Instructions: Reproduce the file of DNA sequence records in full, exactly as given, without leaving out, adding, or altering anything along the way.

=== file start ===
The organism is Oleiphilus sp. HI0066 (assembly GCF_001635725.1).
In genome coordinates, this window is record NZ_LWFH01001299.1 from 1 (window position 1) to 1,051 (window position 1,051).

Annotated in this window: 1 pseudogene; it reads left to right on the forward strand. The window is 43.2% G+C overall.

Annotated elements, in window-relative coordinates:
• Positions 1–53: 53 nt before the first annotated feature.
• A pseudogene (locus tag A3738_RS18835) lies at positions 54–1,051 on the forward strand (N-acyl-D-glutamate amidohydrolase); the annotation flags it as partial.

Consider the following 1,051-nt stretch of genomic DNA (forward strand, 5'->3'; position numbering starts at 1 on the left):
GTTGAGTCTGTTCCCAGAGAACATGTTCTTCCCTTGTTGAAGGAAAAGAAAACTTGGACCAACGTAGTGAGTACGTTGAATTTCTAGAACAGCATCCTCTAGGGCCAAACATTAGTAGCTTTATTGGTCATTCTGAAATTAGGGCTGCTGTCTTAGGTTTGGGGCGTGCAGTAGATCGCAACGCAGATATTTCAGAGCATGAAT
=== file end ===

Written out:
The organism is Oleiphilus sp. HI0066 (assembly GCF_001635725.1).
In genome coordinates, this window is record NZ_LWFH01001299.1 from 1 (window position 1) to 1,051 (window position 1,051).

Annotated in this window: 1 pseudogene; it reads left to right on the forward strand. The window is 43.2% G+C overall.

Annotated elements, in window-relative coordinates:
• Positions 1–53: 53 nt before the first annotated feature.
• A pseudogene (locus tag A3738_RS18835) lies at positions 54–1,051 on the forward strand (N-acyl-D-glutamate amidohydrolase); the annotation flags it as partial.

Consider the following 1,051-nt stretch of genomic DNA (forward strand, 5'->3'; position numbering starts at 1 on the left):
GTTGAGTCTGTTCCCAGAGAACATGTTCTTCCCTTGTTGAAGGAAAAGAAAACTTGGACCAACGTAGTGAGTACGTTGAATTTCTAGAACAGCATCCTCTAGGGCCAAACATTAGTAGCTTTATTGGTCATTCTGAAATTAGGGCTGCTGTCTTAGGTTTGGGGCGTGCAGTAGATCGCAACGCAGATATTTCAGAGCATGAAT